When considering your forecasts, be sure to note the frame of time in which it predicts. The advantages, style and method of a forecast for tomorrow will be significantly different from one for a year from now.
Short Range-Less that 3 months
Short Range forecasts are typically the most accurate. This is because the predictions are made from known facts and figures. Managers and corporate officers know what has already been ordered and can draw plans based on these numbers. Very little guess work is needed, just due diligence in making sure scheduled tasks are completed on time. These forecasts are good for planning workforce levels, immediate project scheduling, purchasing plans, and production levels.
Medium Range-3 months to 3 years
Medium Range forecasts are believed to be fairly accurate. Values of recent activities are already known and trends can be calculated based on this. Quantitative methods of forecasting tend to be used very frequently in this time frame. These prognosis tend to focus on sales planning, production planning, and most ordinary budgeting.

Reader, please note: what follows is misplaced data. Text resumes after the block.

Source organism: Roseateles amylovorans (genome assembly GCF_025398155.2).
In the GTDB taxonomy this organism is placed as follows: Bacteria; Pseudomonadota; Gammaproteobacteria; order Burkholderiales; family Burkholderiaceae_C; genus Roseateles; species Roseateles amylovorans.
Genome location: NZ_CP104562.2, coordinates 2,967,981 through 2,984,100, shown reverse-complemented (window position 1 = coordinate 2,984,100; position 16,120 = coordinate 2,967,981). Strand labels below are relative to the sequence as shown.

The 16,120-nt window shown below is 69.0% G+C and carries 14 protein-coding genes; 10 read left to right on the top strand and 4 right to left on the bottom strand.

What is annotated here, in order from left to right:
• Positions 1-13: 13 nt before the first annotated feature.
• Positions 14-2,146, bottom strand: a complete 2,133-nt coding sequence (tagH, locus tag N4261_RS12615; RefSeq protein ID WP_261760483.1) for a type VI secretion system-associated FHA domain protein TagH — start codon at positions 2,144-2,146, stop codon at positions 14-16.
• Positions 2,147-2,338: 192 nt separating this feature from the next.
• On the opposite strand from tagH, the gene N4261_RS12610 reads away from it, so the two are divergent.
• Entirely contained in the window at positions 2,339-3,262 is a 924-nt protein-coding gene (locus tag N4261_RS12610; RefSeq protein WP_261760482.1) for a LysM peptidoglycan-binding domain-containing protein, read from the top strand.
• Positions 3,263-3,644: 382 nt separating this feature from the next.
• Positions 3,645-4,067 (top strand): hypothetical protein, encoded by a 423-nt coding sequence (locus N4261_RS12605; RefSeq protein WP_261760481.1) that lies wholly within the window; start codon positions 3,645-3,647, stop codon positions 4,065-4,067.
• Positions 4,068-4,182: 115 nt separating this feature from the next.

Long Range-More than 3 years
These long term forecasts can have low accuracy, therefore requiring constant revisions and updates. The long range time frame is excellent for planning R&D projects or giant construction projects that may adapt to changes over time. One such example would be the Chunnel. The Chunnel is a massive tunnel that burrows beneath the English Channel in Europe. This project began planning in 1986 and completed construction in 1994. With over 13,000 workers and a cost of £10 billion* you can bet that forecasting was a key in the completion of the project. (* £10 billion is equal to approximately 20.3 billion USD on today's date)
Lastly, longer term forecasts include qualitative analysis as well. Intuition and instinct can play a role in developing forecasts. This is the "art" of forecasting. I will dig deeper into qualitative analysis in the next segment of this blog series.
I hope this has been instructive. Please drop me a comment about forecasting. Thanks for reading. -------Sincerely, Trevor Stasik.
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Time Horizon, Forecasting, Project Management, Financial Analysis